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Happendance, Dart Auditorium, Lansing, Michigan, March 28, 1998.

HAPPENDANCE DART AUDITORIUM, LANSING, MICHIGAN MARCH 28, 1998 REVIEWED BY KATE O'NEILL

Founded twenty-two years ago this month, Happendance is Michigan's longest-running professional dance company. What started as an organized summer "happening"--an outdoor concert put together by local dancer Diane Newman and friends--soon developed into a permanent troupe. Over the years, it has moved from the easygoing, jazzy pieces of its early outdoor concerts to the substantial mix of styles and subject material seen on its most recent program.

The concert opened with Brandenburg (1960), revived for the company by choreographer Joan Hartshorne, a member of the Jose Limon Dance now working in Cleveland. to Bach reflects the strong of Doris Humphrey, with its stylized arm gestures and locomotor patterns that surge through space, by the sudden explosion of a jete.

It was good to revisit the 1988 ballet Crepitant Whispers by artistic director M. Jane Heppner-Gamble. An inveterate animal lover, Heppner-Gamble dedicated this work to "the social and gentle nature of the wolf." The Floor-hugging wolf movement seemed to capture the essence of a wolf pack's solidarity, and a dancer's hand curved high over her head eloquently suggested the wolf's howl to the moon.

Newman's mesmerizing solo, Flotsam and Jetsam, a premiere performed by Melissa Bischoff, opened with the dancer in a sandy gray unitard and a seaweed-like headdress standing upstage with her back to the audience, hands clasped above her head, torso undulating to the sound of surf, captured in Jesse Melcher's synthesizer score. As the surf gathered force, so did the dance, taking Bischoff into body rolls and head stands, ever heightening the sense of being tossed in the waves.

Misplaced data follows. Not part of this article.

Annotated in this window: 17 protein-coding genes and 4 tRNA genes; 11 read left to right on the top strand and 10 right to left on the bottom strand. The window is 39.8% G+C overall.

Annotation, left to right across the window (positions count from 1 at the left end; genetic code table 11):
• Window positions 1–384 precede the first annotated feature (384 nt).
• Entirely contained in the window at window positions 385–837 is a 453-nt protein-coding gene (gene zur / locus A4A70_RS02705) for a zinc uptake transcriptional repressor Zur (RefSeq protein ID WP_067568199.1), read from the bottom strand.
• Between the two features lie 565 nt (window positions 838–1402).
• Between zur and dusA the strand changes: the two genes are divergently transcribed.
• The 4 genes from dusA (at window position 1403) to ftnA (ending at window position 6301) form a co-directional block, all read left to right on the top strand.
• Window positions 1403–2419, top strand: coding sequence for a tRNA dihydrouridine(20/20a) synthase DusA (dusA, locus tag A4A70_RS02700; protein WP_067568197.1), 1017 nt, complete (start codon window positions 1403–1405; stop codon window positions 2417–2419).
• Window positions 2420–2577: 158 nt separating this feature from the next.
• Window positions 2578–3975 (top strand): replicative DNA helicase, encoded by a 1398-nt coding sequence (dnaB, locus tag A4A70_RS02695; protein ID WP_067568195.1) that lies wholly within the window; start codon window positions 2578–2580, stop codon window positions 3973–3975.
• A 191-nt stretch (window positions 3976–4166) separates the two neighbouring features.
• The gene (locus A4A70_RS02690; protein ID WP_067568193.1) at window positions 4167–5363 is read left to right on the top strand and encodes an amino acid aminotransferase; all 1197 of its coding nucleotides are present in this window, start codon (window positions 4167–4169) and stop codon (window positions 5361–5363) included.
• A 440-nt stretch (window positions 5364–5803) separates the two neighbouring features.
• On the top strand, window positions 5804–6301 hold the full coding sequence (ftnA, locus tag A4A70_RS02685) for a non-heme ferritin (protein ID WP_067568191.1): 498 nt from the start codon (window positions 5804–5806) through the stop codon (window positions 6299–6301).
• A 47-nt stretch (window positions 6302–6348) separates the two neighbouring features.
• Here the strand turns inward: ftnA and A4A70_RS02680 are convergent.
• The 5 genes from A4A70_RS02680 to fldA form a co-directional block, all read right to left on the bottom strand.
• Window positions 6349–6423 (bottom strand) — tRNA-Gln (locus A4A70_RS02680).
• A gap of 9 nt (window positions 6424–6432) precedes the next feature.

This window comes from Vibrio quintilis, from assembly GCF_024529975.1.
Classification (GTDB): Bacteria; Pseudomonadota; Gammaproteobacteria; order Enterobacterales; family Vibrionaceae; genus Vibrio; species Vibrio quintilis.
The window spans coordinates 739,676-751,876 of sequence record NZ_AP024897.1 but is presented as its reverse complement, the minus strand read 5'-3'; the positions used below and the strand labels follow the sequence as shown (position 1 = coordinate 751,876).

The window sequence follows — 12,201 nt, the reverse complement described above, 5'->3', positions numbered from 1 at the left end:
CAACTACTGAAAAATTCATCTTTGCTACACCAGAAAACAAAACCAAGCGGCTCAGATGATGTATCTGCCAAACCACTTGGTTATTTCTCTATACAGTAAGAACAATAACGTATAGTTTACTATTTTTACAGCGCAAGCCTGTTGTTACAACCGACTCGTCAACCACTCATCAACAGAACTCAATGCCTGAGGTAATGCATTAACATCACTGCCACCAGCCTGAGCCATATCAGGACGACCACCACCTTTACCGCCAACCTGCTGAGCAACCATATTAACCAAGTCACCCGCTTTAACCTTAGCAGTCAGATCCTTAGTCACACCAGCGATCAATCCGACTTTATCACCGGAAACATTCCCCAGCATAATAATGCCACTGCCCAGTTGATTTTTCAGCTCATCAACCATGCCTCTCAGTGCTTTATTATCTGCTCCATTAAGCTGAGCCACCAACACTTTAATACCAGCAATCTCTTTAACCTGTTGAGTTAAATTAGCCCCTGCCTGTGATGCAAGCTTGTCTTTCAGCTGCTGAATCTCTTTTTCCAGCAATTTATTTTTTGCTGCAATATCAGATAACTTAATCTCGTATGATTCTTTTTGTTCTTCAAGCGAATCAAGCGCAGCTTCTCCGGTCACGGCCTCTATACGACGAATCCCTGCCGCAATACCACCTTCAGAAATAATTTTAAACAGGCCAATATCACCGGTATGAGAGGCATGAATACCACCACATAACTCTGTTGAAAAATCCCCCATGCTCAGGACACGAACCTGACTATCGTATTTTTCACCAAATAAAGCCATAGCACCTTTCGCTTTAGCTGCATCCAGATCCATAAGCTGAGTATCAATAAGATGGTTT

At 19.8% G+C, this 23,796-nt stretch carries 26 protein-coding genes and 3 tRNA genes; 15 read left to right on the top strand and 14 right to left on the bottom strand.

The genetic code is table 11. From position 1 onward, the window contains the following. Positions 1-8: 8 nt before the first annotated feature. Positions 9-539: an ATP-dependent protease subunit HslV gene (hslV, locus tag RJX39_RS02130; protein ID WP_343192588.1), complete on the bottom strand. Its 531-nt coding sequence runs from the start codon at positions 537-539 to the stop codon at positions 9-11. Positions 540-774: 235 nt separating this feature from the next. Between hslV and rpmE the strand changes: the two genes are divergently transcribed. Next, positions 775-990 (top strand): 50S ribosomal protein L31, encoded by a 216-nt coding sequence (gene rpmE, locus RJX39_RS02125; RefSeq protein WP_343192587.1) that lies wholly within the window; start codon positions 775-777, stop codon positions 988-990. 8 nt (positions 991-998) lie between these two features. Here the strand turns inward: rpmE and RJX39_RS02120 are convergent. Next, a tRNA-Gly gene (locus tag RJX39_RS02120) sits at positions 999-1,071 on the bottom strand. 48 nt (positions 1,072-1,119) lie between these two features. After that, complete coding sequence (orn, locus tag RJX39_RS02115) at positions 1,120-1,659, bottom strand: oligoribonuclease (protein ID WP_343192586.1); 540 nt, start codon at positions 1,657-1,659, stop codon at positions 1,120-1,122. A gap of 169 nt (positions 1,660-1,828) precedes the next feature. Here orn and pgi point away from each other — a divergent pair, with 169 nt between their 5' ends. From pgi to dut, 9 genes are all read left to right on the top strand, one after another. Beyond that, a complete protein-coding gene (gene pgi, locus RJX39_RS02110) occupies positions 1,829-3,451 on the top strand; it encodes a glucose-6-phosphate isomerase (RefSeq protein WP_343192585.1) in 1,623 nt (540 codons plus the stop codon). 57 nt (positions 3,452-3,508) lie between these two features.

Other works on the program were the premiere of Jadilyn Pugh's A Requiem, a lovely, flowing dance about the healing power of faith in the face of grief; Mary Jo Smet's 1990 Mixed Messages, a wry commentary on life with answering machines; and the final premiere, Kokopelli, by Pugh and Heppner-Gamble, which drew inspiration from that Native American spirit, here represented by a metal sculpture onstage.
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Author:O'Neill, Kate
Publication:Dance Magazine
Date:Aug 1, 1998
Words:340
Previous Article:Boston Ballet, Wang Theatre, Boston, March 5-15, 19-29, April 2-12, 1998.
Next Article:Martha Graham Dance Company, Coolidge Auditorium, The Library of Congress, Washington, D.C., May 14-16, 1998.
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